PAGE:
Sweet Sunrise: Because Kumu Farms harvests fewer papayas than other farms and throws away fewer fruit, it sends more irregular fruit (less symmetrical, or with slight abrasions that don’t affect flavor or texture) to market. “When consumers are willing to buy fruit that’s not as pretty, but tastes just as good, it helps the local farmers,” says Grant. Such customer flexibility allows farmers to sell more—and waste less.
For Your Health and Beauty: There’s more reason than taste to go pupule for papaya! Low in calories and cholesterol-free, papayas are packed with minerals, vitamins and dietary fiber. They’re well-known to help digestion and have been touted as stomach-soothing, anti-inflammatory, anti-parasitic and immunity boosting. Papayas are also full of enzymes, making them useful as a beauty treatment to brighten and exfoliate skin.
Perfect Pick: “You want to pick one that has some color,” advises Grant. “It takes about seven days to go from the first color break to full ripeness. Never refrigerate them unless they’re fully ripe,” he cautions. “But if you’ve bought one that ripens before you’re ready to eat it, then it’s okay to store it in the refrigerator.”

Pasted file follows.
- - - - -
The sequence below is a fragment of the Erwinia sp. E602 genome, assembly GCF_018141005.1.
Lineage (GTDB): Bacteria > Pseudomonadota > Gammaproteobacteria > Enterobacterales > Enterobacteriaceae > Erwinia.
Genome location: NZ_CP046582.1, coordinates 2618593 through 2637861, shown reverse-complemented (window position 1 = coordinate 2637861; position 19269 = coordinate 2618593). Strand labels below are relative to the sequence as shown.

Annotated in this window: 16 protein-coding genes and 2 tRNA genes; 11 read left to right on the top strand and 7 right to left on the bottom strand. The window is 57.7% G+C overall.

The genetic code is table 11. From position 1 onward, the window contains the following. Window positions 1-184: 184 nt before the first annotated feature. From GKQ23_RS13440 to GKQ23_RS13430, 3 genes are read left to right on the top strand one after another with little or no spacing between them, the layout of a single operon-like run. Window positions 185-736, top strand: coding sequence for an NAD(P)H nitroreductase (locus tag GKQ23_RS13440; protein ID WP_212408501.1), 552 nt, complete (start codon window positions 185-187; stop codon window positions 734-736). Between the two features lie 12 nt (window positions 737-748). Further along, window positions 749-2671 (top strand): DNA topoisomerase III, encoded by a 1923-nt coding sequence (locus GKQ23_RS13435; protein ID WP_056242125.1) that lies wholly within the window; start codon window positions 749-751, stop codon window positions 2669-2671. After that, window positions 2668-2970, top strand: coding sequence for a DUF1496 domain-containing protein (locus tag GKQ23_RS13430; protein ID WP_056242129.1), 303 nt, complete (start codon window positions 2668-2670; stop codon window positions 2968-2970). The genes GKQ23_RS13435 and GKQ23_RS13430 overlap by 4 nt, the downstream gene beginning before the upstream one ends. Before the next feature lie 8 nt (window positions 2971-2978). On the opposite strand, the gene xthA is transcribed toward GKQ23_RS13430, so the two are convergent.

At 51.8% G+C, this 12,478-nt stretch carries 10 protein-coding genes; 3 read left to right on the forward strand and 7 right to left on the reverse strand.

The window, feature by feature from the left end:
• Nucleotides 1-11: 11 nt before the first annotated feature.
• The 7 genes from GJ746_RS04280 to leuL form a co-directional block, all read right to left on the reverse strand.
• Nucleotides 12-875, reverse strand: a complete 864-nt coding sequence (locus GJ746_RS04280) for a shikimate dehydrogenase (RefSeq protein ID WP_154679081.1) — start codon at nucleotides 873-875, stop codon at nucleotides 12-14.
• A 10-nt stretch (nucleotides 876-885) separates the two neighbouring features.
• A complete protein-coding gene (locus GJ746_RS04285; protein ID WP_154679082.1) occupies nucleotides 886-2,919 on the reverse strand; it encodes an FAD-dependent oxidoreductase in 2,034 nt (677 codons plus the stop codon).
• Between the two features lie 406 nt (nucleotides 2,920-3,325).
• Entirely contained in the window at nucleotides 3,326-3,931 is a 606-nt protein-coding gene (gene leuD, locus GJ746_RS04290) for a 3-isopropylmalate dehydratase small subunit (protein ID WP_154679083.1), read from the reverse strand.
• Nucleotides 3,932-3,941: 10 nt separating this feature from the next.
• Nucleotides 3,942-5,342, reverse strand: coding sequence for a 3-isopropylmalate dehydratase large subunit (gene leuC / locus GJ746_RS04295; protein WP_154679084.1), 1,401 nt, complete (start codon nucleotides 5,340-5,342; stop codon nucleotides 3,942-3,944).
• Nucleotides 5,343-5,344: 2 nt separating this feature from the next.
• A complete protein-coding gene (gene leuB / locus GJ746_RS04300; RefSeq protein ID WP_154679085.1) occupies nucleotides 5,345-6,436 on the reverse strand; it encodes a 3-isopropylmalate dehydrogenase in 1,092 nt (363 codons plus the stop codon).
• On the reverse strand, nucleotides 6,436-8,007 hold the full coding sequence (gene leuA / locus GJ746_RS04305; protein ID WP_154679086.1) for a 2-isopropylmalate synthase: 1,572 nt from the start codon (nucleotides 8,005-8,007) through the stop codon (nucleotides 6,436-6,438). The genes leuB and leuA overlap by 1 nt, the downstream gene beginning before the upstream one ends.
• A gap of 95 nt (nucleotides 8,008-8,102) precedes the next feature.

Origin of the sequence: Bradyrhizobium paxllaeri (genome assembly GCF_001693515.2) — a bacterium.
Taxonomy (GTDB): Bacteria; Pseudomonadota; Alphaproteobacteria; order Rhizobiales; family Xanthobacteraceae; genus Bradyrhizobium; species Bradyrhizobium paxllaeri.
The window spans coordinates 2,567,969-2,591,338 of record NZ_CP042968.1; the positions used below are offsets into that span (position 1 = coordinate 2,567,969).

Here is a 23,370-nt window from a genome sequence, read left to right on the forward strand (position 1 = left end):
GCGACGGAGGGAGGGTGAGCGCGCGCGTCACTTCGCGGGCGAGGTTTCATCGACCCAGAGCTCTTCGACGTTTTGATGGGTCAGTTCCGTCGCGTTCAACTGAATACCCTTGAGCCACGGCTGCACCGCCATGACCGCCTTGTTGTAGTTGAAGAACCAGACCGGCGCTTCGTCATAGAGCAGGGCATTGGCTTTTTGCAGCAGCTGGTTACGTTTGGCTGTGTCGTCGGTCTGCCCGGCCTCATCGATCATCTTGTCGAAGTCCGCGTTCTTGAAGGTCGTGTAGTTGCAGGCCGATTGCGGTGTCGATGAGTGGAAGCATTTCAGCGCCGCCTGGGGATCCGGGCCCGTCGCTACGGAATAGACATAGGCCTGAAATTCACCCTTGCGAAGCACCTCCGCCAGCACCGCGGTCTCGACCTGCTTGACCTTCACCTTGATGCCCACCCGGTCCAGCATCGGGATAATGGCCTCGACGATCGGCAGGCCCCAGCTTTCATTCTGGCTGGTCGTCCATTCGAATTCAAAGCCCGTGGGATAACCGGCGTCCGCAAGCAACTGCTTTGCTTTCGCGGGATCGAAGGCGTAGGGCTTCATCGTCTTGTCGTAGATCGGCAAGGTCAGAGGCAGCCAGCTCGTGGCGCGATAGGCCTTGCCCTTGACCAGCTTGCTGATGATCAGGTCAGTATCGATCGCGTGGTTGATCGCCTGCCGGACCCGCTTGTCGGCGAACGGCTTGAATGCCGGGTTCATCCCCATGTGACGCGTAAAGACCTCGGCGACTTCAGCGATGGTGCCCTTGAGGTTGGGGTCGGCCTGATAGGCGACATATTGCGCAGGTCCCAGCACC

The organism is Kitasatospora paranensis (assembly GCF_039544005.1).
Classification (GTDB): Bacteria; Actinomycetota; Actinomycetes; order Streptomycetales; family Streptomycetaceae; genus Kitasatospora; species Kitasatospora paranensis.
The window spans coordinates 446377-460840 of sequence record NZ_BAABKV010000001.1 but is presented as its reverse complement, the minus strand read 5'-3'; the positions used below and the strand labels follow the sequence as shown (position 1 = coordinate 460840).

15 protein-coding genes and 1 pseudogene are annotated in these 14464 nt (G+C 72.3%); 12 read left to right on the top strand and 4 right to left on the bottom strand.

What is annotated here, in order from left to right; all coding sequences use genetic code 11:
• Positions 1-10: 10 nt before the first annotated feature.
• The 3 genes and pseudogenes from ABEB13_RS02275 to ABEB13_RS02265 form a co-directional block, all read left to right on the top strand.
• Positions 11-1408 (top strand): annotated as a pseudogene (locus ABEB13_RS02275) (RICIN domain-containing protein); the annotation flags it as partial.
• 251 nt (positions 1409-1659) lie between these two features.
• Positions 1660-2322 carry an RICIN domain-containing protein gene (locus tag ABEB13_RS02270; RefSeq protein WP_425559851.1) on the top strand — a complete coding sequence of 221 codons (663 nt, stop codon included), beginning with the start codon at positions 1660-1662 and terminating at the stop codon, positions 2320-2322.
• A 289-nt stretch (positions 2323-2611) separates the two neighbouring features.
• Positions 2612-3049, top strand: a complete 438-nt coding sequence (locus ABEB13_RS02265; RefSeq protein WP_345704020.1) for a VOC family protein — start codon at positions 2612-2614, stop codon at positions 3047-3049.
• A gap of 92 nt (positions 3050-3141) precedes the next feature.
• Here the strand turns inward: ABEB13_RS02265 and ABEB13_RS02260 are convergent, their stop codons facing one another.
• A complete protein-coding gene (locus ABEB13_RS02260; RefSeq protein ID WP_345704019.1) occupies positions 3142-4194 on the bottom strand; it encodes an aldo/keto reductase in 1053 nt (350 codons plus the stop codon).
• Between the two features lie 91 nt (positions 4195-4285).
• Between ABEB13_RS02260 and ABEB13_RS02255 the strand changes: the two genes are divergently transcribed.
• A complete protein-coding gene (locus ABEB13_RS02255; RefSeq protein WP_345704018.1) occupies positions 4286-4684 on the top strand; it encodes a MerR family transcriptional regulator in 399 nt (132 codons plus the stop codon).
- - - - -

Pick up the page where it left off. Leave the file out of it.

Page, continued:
Go Green: Grant’s favorite papaya dish is Vietnamese-style green papaya salad. Unripe papaya can be prepared in a manner similar to squash and eaten in a variety of dishes ranging from cold salads made from the shredded flesh to savory, comforting stews. Try marinating tough stew beef with some chopped green papaya — seeds and all — and you’ll see what a great tenderizer it can be.
Sow the Seeds: Papaya seeds resemble peppercorns and are edible. They can be ground and used as a substitute for black pepper, and will add a sharp, peppery taste to foods. Try them in our Papaya Seed Dressing recipe!